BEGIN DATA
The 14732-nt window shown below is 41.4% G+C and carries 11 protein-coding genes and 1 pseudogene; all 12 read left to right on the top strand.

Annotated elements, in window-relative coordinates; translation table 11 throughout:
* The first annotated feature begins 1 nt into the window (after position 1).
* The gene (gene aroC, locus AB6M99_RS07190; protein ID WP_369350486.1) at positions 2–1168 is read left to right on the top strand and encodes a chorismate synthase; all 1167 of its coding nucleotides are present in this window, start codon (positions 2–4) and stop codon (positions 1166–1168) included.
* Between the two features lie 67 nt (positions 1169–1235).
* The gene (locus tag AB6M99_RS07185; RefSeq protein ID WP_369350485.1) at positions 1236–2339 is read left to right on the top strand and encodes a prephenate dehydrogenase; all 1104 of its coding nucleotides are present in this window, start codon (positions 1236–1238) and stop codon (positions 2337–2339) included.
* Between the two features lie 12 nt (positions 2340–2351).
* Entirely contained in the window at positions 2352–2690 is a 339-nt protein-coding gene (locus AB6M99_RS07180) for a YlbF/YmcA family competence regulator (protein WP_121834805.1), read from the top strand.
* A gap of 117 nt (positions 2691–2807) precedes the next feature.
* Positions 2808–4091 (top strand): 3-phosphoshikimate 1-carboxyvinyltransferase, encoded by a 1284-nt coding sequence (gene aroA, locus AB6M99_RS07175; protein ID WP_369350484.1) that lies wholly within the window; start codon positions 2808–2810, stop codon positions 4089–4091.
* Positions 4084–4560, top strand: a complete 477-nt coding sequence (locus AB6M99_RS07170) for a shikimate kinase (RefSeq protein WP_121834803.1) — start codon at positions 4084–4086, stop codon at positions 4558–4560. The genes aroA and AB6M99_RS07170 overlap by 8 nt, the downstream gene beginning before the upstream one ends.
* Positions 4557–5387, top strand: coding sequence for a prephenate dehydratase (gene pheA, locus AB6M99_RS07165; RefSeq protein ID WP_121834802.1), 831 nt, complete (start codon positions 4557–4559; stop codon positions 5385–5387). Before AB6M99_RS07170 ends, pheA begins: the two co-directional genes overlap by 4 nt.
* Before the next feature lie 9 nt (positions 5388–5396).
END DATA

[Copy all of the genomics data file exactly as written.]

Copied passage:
The 14732-nt window shown below is 41.4% G+C and carries 11 protein-coding genes and 1 pseudogene; all 12 read left to right on the top strand.

Annotated elements, in window-relative coordinates; translation table 11 throughout:
* The first annotated feature begins 1 nt into the window (after position 1).
* The gene (gene aroC, locus AB6M99_RS07190; protein ID WP_369350486.1) at positions 2–1168 is read left to right on the top strand and encodes a chorismate synthase; all 1167 of its coding nucleotides are present in this window, start codon (positions 2–4) and stop codon (positions 1166–1168) included.
* Between the two features lie 67 nt (positions 1169–1235).
* The gene (locus tag AB6M99_RS07185; RefSeq protein ID WP_369350485.1) at positions 1236–2339 is read left to right on the top strand and encodes a prephenate dehydrogenase; all 1104 of its coding nucleotides are present in this window, start codon (positions 1236–1238) and stop codon (positions 2337–2339) included.
* Between the two features lie 12 nt (positions 2340–2351).
* Entirely contained in the window at positions 2352–2690 is a 339-nt protein-coding gene (locus AB6M99_RS07180) for a YlbF/YmcA family competence regulator (protein WP_121834805.1), read from the top strand.
* A gap of 117 nt (positions 2691–2807) precedes the next feature.
* Positions 2808–4091 (top strand): 3-phosphoshikimate 1-carboxyvinyltransferase, encoded by a 1284-nt coding sequence (gene aroA, locus AB6M99_RS07175; protein ID WP_369350484.1) that lies wholly within the window; start codon positions 2808–2810, stop codon positions 4089–4091.
* Positions 4084–4560, top strand: a complete 477-nt coding sequence (locus AB6M99_RS07170) for a shikimate kinase (RefSeq protein WP_121834803.1) — start codon at positions 4084–4086, stop codon at positions 4558–4560. The genes aroA and AB6M99_RS07170 overlap by 8 nt, the downstream gene beginning before the upstream one ends.
* Positions 4557–5387, top strand: coding sequence for a prephenate dehydratase (gene pheA, locus AB6M99_RS07165; RefSeq protein ID WP_121834802.1), 831 nt, complete (start codon positions 4557–4559; stop codon positions 5385–5387). Before AB6M99_RS07170 ends, pheA begins: the two co-directional genes overlap by 4 nt.
* Before the next feature lie 9 nt (positions 5388–5396).